Woj

VISA (partner visa) - is this my only option??

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    Hi!

     

    I wrote before but in the meantime have found some more info, which only confirmed to me that I may be pretty far from knowing all of my options.

     

    In brief: I am an aussie citizen with an aussie passport. My wife and I have been married for nearly 8 years, we have two small kids which are eligable for citizenship by descent (so its only paperwork to get their passports ready). My wiofe on the other hand has only her polsih passport. We plan to move back to Australia (she has never been) in 1 year. Tickets one way, we will live there, work there and blend in with the community and after 1-2 years see how life is treating us there. If we decide that its better here than we come back (this is mostly a condition that I understand, as my wife is terrified of the move and to lose what we have here).

     

    Anyway, from what I have been reading, a few weeks ago I thought that THE ONLY option we had was:

     

    - the Partner (provisional) Visa (subclass 309) and partner (migrant) visa (subclass 100) - (I understand that the first 309 is for the first 2yrs, and then after 2 yrs I can apply for the 100 which will give permanent residence?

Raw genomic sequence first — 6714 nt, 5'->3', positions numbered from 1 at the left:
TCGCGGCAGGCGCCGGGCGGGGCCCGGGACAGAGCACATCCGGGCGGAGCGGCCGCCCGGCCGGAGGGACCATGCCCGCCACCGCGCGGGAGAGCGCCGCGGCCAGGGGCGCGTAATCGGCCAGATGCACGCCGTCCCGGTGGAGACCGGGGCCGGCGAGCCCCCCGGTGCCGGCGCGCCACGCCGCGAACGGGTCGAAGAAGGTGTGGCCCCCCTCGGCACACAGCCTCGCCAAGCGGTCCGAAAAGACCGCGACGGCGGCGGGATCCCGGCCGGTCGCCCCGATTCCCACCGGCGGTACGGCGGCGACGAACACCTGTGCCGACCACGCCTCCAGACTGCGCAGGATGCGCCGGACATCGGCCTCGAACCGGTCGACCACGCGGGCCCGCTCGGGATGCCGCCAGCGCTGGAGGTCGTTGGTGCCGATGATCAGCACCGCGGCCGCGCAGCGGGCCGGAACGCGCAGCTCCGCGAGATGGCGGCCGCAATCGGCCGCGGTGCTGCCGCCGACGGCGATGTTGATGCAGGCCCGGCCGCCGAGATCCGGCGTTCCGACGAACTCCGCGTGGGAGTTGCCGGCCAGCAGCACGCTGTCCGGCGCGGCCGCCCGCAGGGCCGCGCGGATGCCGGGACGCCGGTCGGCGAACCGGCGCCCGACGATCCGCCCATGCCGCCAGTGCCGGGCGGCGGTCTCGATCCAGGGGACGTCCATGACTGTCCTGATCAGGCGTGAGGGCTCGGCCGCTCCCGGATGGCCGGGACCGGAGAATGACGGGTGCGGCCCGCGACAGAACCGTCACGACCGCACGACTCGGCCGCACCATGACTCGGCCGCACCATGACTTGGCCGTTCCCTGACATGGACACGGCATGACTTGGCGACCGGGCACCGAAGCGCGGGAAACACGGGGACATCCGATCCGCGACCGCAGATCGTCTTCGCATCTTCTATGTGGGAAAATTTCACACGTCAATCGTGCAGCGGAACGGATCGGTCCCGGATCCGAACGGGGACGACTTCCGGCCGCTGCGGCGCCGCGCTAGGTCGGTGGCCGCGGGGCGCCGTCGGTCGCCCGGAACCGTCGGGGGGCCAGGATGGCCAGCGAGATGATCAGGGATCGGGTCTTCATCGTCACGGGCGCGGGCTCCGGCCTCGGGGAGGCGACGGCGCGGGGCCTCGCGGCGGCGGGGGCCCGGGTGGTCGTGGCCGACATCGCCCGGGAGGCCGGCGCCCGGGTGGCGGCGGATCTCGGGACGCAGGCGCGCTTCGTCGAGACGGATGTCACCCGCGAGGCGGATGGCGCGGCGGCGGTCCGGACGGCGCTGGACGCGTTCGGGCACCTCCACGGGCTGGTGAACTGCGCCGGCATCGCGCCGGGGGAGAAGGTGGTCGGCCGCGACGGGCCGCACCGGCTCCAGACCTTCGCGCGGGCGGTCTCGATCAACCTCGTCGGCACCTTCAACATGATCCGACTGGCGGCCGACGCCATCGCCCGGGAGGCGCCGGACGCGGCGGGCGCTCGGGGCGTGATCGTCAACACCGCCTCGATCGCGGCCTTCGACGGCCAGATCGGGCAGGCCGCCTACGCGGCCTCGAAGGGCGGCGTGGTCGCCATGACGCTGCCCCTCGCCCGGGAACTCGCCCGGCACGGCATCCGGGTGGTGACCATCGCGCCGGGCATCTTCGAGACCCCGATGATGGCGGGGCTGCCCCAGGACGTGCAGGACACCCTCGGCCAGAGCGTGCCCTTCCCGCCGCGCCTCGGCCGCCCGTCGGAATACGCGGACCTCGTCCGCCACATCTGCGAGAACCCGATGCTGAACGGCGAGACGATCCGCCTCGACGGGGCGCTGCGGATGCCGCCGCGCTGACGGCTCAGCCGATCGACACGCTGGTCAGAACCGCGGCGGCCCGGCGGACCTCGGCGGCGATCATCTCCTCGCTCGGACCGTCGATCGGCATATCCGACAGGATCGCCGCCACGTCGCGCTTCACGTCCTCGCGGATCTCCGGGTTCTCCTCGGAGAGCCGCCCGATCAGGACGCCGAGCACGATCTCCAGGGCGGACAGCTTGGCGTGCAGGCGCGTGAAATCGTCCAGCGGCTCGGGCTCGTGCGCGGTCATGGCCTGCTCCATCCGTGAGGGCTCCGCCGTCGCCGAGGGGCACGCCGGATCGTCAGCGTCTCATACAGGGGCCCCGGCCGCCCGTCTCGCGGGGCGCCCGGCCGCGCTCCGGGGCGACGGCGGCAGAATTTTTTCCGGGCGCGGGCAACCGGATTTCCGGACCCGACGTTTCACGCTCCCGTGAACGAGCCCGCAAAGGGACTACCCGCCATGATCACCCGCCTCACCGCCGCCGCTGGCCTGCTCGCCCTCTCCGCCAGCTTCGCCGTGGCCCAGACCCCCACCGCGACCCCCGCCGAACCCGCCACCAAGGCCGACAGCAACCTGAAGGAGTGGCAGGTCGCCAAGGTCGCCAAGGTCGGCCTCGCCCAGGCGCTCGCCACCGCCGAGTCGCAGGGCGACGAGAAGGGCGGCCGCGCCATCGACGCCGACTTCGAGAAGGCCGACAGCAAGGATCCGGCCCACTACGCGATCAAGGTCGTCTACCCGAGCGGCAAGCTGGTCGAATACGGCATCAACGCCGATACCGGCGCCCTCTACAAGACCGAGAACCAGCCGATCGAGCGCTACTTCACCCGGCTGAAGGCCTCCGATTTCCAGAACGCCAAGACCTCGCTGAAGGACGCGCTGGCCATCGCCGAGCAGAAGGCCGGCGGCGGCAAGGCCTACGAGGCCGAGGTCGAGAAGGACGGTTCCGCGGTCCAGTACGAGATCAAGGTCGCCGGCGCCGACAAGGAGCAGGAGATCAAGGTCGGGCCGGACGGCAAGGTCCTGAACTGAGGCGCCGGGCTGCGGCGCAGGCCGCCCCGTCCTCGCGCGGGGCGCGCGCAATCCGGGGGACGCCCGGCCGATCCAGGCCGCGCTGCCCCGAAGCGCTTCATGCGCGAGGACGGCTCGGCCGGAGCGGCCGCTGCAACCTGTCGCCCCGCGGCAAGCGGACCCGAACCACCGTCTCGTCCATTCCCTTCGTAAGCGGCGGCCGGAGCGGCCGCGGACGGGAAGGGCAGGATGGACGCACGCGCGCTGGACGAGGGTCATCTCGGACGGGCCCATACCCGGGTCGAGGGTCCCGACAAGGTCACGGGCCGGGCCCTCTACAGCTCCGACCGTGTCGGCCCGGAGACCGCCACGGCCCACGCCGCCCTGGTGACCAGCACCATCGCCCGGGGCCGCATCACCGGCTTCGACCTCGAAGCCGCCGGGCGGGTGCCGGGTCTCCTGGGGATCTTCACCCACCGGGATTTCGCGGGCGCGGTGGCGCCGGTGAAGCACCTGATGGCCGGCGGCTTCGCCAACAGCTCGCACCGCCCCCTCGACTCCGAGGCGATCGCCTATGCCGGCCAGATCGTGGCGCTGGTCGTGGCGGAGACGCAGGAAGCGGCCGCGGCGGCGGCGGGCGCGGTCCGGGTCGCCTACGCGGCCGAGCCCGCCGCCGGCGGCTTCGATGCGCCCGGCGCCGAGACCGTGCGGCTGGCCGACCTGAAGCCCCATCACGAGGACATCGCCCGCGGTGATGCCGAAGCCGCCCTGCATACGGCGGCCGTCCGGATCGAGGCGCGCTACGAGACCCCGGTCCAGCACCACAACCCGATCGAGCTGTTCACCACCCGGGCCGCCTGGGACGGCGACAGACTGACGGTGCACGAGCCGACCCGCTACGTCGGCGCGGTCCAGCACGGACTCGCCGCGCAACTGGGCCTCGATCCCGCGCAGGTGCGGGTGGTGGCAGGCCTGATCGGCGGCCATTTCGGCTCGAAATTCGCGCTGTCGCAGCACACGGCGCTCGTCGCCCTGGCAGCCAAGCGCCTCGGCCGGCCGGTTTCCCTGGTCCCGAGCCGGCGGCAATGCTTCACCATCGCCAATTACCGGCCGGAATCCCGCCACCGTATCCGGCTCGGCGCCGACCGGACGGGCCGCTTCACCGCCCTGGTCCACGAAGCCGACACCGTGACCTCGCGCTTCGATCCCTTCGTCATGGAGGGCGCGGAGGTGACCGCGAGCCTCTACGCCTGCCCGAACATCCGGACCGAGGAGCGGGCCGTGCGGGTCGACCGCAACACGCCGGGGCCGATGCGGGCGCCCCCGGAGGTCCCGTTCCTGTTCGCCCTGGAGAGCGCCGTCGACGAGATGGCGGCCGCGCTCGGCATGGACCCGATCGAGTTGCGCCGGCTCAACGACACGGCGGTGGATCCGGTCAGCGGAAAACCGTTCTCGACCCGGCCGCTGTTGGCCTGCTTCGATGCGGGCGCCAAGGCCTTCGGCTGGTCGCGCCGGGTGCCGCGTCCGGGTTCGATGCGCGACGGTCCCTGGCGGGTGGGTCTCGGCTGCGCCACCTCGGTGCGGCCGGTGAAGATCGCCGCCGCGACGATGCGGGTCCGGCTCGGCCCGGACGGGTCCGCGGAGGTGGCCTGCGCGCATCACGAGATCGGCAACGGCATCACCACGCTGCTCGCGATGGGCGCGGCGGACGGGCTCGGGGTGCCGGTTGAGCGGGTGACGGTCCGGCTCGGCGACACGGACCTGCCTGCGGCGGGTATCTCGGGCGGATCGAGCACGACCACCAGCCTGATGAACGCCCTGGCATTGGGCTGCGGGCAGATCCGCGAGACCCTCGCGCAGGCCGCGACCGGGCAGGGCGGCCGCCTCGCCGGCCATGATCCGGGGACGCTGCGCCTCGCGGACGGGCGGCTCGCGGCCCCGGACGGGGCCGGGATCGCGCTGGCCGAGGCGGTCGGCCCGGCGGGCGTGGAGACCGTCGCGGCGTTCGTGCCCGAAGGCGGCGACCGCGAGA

The cost of this visa is a whopping 7000AUS which completely blew me off my seat.

     

    Now I see there is a second option:

     

    - Partner Visa (subclass 820 and 801).

     

    From what I know the only differences between the two is that on the first one (subclass 309 and 100) you have to be outside Australia when you apply and when you receive the visa, and the second visa (subclass 820 and 801) you can be in Australia?

     

    Are those teh ONLY TWO options that I have? I'll be straight to the point, that the cost of the visa just blew me away and seeing as in Poland 7000 AUS is probably about how much you can put away in a year, I am seeking for any pother possibilities.

     

    Another important factor is that my wife must be able to work legally. I know my second half quite well and know, that she cannot sit on her behind for too log and not do anything. We want to avid going to the unemployment office and would rather try and find work as soon as possible, that is why my wife would need a visa on which she can work on without a problem.

     

    Any informatuion kindly appreciated. Maybe somebody has been through a similar situation??

     

    All the best,

    Woj.

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    The partner visa is your only option, yes.

     

    As you have seen, one is applied for offshore and the applicant needs to be offshore when its granted, so outside of Aus. The other is applied for on shore and the applicant can be on shore when its granted.